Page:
Colony collapse disorder
Colony collapse disorder (CCD) is an occurrence where worker bees from a beehive abruptly disappear. The exact cause of colony collapse disorder is unknown. However, chemicals, parasites, and Varroa mites have been proposed as factors contributing to colony collapse disorder.
Early in 2013, the European Food Safety Authority issued a declaration that three specific neonicotinoid pesticides pose an acute risk to honeybees, and the European Commission (EC) proposed a two-year ban on them. David Goulson, who led one of the key 2012 studies at the University of Stirling said that the decision "begs the question of what was going on when these chemicals were first approved." The chemical manufacturer Bayer said it was "ready to work with" the EC and member states.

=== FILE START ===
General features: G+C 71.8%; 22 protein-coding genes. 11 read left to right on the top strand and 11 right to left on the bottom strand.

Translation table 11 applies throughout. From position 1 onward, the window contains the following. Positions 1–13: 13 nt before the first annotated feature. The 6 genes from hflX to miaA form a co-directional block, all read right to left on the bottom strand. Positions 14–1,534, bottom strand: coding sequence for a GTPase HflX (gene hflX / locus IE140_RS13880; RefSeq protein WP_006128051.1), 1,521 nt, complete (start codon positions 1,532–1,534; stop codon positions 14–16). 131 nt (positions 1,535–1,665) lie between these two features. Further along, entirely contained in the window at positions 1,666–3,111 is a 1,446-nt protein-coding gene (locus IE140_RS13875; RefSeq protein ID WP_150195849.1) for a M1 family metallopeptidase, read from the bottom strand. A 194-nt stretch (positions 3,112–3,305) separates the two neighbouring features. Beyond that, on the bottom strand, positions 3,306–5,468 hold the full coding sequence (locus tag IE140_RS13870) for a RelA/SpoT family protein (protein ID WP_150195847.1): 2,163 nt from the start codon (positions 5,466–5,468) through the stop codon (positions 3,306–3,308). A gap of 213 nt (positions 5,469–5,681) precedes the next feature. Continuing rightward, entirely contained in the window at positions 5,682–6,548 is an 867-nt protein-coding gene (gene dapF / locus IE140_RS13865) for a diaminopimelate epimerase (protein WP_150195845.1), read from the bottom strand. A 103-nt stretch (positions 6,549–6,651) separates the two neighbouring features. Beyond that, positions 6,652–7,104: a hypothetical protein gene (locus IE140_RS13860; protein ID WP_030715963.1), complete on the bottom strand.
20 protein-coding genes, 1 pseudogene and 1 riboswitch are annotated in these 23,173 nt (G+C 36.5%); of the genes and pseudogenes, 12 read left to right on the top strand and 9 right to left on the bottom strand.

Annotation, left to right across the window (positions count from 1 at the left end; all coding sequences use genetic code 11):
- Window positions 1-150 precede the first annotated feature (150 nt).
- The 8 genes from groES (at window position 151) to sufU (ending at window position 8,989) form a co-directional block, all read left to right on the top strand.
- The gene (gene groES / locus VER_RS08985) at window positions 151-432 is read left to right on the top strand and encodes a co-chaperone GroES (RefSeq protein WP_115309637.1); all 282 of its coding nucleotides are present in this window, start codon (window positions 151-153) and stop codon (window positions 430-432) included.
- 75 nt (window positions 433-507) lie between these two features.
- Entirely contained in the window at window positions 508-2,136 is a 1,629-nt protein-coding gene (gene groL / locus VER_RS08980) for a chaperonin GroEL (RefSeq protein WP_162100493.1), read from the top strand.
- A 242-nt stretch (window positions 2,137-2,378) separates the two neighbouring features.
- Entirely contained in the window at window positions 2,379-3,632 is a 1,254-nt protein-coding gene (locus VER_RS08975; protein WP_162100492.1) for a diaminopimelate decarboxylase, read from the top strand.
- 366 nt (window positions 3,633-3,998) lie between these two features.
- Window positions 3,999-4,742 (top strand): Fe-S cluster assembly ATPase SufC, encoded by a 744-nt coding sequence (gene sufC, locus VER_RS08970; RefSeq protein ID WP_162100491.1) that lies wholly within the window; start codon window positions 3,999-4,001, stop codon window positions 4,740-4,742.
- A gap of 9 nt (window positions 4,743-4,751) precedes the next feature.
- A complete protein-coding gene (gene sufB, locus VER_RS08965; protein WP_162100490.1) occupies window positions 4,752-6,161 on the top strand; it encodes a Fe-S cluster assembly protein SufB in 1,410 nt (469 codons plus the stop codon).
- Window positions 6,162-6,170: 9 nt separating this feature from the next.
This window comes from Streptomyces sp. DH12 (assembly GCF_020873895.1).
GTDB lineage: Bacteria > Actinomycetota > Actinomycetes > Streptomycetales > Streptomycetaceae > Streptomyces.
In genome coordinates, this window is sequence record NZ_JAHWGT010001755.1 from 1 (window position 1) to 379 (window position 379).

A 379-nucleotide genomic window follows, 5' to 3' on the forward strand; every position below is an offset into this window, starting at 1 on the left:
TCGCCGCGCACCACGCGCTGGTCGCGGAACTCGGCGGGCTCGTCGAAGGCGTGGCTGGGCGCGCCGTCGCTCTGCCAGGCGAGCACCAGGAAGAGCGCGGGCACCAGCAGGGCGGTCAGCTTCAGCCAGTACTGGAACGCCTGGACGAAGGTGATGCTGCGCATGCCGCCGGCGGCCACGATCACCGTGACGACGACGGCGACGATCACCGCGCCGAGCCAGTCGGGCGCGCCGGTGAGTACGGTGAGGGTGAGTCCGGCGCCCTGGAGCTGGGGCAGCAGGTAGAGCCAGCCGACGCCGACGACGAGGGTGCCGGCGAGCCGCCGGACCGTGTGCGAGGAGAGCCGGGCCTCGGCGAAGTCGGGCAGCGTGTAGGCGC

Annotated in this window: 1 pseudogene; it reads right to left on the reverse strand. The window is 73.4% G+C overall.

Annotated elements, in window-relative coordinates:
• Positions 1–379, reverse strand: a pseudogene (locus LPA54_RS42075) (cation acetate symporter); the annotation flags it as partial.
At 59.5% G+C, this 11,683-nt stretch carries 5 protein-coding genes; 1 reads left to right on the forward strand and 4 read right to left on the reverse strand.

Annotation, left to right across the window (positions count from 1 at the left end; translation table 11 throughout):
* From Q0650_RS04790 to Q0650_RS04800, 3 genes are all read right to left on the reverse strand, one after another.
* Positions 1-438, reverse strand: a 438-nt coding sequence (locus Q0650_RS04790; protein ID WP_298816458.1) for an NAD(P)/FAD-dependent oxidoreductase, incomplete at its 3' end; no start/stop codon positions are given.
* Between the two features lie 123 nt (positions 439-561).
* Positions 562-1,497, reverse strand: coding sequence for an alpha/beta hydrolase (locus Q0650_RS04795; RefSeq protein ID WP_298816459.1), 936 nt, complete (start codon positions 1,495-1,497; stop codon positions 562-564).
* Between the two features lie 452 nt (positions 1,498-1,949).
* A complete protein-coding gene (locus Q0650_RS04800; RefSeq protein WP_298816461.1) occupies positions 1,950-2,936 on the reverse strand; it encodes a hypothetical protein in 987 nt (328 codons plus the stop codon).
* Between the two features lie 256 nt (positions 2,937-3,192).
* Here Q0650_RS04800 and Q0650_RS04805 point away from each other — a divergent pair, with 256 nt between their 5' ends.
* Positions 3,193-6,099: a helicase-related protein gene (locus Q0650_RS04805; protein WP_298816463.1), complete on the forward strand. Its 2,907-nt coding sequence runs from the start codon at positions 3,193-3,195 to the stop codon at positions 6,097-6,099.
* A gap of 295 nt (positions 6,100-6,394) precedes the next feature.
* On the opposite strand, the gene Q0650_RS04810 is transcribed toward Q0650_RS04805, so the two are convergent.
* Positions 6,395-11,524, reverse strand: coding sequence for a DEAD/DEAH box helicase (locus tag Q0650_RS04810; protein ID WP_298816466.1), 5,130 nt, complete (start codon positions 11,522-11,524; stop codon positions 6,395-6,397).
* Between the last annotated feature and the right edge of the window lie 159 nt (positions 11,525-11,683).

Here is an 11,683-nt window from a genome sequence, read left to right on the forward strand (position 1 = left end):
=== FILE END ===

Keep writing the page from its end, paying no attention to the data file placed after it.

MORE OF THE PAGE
References[change | change source]
- "Colony Collapse Disorder: The Search for the Cause: Scientific American". scientificamerican.com. 2011 [last update]. http://www.scientificamerican.com/article.cfm?id=ccd-search-for-cause. Retrieved March 15, 2011.
- Warner, Bernhard (19 February 2013). "To Revive Honey Bees, Europe Proposes a Pesticide Ban". Bloomberg Businessweek. http://www.businessweek.com/articles/2013-02-19/to-revive-honey-bees-europe-proposes-a-pesticide-ban. Retrieved 6 March 2013.
- Carrington, Damian (16 January 2013). "Insecticide 'unacceptable' danger to bees, report finds". The Guardian. http://www.guardian.co.uk/environment/2013/jan/16/insecticide-unacceptable-danger-bees. Retrieved 9 March 2013.